Employer Health Plan Litigation over Residential Treatment and Wilderness Therapy

Time for a Review of Your Plan's Compliance with the MHPAEA

November 9, 2018

If you keep tabs on employer group health plan litigation, you have perhaps noticed a substantial increase in lawsuits over plans denying coverage for various types of out-of-network residential treatment and "wilderness therapy" benefits during the last 18 months. These suits generally revolve around whether a plan has improperly denied some type of mental health or substance abuse residential treatment benefit that includes a non-traditional outdoor therapy component (i.e., wilderness or adventure therapy). A majority of these cases turn on whether the benefit denial is a violation of the Mental Health Parity and Addiction Equity Act of 2008 (MHPAEA). Because of the MHPAEA factor in these cases, now is a good time to review guidance recently issued by the Department of Labor (DOL), the Internal Revenue Service (IRS), and Health and Human Services (HHS).

The MHPAEA, applicable to group health plans with more than 50 employees, generally provides that the financial requirements (e.g., co-pays and co-insurance) and treatment limitations (e.g., visit limits) for a plan's mental health or substance abuse disorder benefits cannot be more restrictive than the predominant financial requirements and treatment limitations for traditional medical and surgical benefits offered under the plan.

On April 23, 2018, the DOL, in conjunction with the IRS and HHS, released a set of proposed frequently asked questions (FAQs), along with a number of other items including:

Proposed FAQs

The DOL’s proposed FAQs focus heavily on non-quantitative treatment limitation issues under the MHPAEA, as amended by the Affordable Care Act and the 21st Century Cures Act, and address the following issues:

Other Guidance Items

The DOL also released a self-compliance tool that will be updated every other year, allowing plans to evaluate whether they comply with the MHPAEA. The self-compliance tool is the same audit checklist used by investigators in an enforcement action. It includes expanded guidance concerning non-quantitative treatment limitations and disclosure, along with additional examples regarding the scope of the MHPAEA.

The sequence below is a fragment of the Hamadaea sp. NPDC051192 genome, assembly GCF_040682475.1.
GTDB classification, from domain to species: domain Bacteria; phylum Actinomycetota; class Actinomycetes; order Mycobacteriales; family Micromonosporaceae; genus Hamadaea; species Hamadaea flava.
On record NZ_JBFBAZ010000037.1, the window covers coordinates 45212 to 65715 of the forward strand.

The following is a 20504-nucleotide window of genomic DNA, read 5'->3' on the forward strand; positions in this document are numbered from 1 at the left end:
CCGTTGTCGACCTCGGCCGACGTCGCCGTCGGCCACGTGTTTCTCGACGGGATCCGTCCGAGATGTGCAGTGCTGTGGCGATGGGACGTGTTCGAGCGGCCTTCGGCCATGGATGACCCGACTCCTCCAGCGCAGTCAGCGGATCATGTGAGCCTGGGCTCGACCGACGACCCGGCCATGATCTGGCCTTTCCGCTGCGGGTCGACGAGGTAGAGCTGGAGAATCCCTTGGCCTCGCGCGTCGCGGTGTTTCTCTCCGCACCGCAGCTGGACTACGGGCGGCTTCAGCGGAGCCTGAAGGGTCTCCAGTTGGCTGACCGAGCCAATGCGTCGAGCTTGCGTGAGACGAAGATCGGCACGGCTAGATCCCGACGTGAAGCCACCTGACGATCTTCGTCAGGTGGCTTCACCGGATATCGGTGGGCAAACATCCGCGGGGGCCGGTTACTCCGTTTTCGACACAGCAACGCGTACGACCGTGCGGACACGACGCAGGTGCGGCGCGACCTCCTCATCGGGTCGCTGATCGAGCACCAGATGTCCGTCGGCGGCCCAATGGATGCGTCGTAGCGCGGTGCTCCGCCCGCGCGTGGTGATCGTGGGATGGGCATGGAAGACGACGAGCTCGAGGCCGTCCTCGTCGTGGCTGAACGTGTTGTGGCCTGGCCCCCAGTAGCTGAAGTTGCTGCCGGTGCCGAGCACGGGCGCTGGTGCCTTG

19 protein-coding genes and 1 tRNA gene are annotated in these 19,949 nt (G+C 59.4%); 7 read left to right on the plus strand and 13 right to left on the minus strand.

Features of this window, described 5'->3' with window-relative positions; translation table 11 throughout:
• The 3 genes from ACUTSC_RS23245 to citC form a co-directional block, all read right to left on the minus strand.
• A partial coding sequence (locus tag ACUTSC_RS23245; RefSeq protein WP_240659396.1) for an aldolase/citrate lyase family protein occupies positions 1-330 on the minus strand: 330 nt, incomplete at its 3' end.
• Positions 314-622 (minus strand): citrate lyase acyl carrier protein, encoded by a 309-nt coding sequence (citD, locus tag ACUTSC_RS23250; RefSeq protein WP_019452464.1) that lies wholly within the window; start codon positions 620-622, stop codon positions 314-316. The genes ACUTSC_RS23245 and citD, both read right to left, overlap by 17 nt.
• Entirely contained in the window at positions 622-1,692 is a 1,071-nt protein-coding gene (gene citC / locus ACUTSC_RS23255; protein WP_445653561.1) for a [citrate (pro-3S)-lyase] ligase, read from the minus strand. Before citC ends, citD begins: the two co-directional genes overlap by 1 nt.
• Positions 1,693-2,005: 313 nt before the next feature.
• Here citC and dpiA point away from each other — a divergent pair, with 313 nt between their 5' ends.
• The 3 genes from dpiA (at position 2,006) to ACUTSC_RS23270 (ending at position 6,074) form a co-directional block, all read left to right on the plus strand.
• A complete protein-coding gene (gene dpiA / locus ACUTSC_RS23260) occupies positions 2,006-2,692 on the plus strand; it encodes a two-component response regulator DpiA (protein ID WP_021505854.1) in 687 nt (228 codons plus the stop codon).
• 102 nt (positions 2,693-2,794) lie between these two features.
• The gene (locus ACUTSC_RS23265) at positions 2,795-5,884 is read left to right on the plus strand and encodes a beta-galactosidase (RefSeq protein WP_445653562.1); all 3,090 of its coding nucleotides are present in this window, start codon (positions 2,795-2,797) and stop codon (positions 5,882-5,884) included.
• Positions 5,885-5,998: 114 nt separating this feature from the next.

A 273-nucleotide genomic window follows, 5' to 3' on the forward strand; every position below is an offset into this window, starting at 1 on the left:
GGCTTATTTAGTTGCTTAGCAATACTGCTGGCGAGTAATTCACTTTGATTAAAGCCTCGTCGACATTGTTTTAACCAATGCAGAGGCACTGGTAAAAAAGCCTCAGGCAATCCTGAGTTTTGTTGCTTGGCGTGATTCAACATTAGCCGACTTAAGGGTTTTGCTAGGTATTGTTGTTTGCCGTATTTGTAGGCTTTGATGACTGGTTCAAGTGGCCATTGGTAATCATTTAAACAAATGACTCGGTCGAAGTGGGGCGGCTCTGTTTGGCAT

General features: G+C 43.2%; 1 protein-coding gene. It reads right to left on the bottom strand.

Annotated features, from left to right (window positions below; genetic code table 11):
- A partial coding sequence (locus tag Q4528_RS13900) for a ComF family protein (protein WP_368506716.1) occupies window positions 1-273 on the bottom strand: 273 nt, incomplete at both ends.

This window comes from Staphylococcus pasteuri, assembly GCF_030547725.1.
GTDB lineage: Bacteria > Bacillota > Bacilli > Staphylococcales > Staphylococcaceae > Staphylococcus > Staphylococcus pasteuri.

The DOL also published a form for participants to request information from group health plans regarding limitations affecting a participant's access to mental health or substance use disorder benefits. This form will be used in claim situations where more information is needed by the participant in order to understand the claims process or why a claim was denied. The form is available here via the DOL website

The DOL enforcement fact sheet notes that in 2017 the DOL completed more than 180 investigations on the MHPAEA compliance issues. It found 92 identified violations, the majority of which were failures to comply with non-quantitative treatment limitations. The report to Congress states explicitly that enforcement of the MHPAEA is one of the DOL's primary enforcement priorities.

Action Items

With the uptick in litigation involving “wilderness therapy,” along with the DOL, IRS, and HHS’s guidance highlighting the priority of MHPAEA enforcement, it is of the utmost importance that employers, especially those with self-insured plans, review their plans to determine MHPAEA compliance. The self-compliance tool provided by the DOL is the perfect place to start since it includes the same audit checklist used by the agency in its enforcement actions. It would also be a good idea to review the MHPAEA information request form to understand what types of information a plan must provide to participants, a process that will yield further insight into compliance obligations. Importantly, plans and SPDs may need to change language or clarify language to ensure MHPAEA compliance and avoid potential penalties for MHPAEA violations as well as costly litigation over “wilderness therapy” benefits.